Another volunteer who monitors the feral colony managed to trap Wobbles and take her to the vet.  According to Doctor P, it appeared that Wobbles suffered from a severe laceration across her neck.  As far as cause, the vet postulated that it could have been from getting caught on sharp fencing or the claws of another animal.  Wobbles was giving s.q. fluids, a rabies vaccination, and antibiotic.  She had to have drains put in her neck as well as many stitches.  The volunteer named her April for her medical records.  I still call her Wobbles.

Wobbles was kept in a small cage for about a week after visiting the vet.  There was no way in hell any of us were going to let her back outside in her condition.  She was frightened.  After two days living in a cage, Wobbles managed to rip both drains out of her neck.  She spent the remainder of the week under close supervision at the vet.

I saw Wobbles on Wednesday.  She’s back at the shelter, sans drain and stitches.  And she looks amazing.  Her old, spunky personality returned.  The best part is she allows volunteers to give her hugs and kisses now.  I think she’s relishing in the extra attention and love.  We all agreed that we would not allow her to go back outside.  We made it our mission to find her a forever home.

Girlfriend and Handsome

Girfriend

Girlfriend

After cleaning cat cages the other day, I decided to sit outside and watch the feral cat colony.  Over the last couple of years, I’ve seen some come and go (and some pass away naturally).  One of the cats that is really friendly hasn’t been seen in a few weeks.  He’s a huge brown marble tabby I named Hemingway, because he’s polydactyl.

One of the smaller kitties is a tortoiseshell that was born in the colony.  She used to be terrified of people.  Now she walks right up to the volunteers and sits on our laps.  We named her Girlfriend.  She rubbed against my legs and then took off behind the wire fence.  I thought she was running after another cat at first.  When I looked closer to the furry brown object moving by the cinder wall, I realized it was a groundhog.  I groaned internally and held my breath.  I was certain she was going to attack it.  But to my surprise, she didn’t.  Instead, Girlfriend perched herself on top of the cinderblock wall and looked out across the golf course behind the shelter.  The groundhog made its way on the wall and sat next to her.  Another black and white cat hopped on to the wall.  Again, the cat didn’t bother the groundhog.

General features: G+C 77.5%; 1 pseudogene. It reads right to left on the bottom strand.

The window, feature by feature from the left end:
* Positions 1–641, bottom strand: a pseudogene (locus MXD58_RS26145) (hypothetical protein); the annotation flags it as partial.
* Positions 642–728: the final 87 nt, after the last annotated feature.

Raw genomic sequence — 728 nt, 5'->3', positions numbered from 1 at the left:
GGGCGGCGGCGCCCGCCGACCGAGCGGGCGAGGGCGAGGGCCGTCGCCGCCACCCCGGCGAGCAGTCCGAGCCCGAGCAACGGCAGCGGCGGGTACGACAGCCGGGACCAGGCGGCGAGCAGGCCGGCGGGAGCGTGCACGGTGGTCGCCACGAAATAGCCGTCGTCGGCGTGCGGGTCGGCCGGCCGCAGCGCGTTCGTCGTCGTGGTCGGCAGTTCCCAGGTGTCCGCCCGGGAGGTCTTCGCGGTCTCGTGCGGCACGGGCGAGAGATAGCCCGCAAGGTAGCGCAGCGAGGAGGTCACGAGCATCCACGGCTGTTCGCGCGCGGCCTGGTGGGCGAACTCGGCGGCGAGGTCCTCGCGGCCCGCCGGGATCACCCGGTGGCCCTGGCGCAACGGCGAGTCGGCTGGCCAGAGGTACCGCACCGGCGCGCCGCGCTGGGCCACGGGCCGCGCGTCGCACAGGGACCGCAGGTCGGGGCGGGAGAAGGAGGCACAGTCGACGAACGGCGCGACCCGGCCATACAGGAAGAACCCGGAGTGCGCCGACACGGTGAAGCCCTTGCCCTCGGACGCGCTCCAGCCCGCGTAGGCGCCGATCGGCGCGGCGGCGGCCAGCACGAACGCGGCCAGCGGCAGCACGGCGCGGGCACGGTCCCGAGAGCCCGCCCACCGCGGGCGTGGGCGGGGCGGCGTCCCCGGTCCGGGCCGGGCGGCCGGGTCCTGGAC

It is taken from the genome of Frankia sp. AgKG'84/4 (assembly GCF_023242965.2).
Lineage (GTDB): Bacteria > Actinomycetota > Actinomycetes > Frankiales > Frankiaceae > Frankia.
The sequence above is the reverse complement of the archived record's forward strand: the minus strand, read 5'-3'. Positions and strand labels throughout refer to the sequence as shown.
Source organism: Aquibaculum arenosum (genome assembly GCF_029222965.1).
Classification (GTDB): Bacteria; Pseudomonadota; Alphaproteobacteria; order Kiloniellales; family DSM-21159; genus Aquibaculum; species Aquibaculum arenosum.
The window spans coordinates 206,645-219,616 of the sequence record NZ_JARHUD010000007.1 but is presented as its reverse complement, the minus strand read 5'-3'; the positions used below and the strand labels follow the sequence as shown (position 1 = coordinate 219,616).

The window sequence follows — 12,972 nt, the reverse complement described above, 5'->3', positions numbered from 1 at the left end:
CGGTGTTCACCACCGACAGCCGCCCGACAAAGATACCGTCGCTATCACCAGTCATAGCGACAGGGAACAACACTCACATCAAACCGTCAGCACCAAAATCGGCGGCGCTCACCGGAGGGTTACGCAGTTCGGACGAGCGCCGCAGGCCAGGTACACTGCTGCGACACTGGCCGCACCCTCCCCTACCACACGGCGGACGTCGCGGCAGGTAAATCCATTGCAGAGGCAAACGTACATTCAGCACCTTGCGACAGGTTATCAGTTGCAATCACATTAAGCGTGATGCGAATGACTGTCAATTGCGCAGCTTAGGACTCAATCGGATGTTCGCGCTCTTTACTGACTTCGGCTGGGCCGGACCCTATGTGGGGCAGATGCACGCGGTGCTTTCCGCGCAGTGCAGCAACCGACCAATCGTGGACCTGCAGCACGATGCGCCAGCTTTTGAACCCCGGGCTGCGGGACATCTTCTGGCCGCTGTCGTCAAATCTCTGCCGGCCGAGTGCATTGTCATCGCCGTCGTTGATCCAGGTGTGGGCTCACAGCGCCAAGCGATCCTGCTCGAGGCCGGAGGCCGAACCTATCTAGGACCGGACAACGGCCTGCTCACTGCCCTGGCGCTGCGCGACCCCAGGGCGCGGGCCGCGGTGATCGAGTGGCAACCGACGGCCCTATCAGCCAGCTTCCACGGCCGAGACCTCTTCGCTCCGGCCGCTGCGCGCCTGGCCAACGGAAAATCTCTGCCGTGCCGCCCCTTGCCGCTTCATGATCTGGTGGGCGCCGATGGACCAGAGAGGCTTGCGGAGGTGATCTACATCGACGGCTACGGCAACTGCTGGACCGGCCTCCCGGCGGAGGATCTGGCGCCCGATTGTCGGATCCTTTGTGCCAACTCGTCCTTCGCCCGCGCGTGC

Handsome

Handsome

Another of the friendly ferals made an appearance that afternoon.  We named him Handsome, for obvious reasons.  He’s at the top of the pecking order of the colony.  All of the other cats move out of the way when it is feeding time, and he finds the best spots to nap in the heated barn.  I worry about him, though.  Handsome is one of those cats who test out their nine lives.  He doesn’t move out of the street when cars speed by.  Luckily (so far), through traffic has stopped for him.  I’m terrified of the day when a vehicle won’t stop, or purposely tried to mow him down.  Handsome is a funny cat.  When I talk to him, his eyes get lazy and he blinks deeply.  I can crouch down close to him, but he hasn’t really let me pet him.  Occasionally, I can brush his head lightly if I’ve got a platter of wet food to set on the ground.  Other than that, though, I suppose I haven’t fully earned his trust.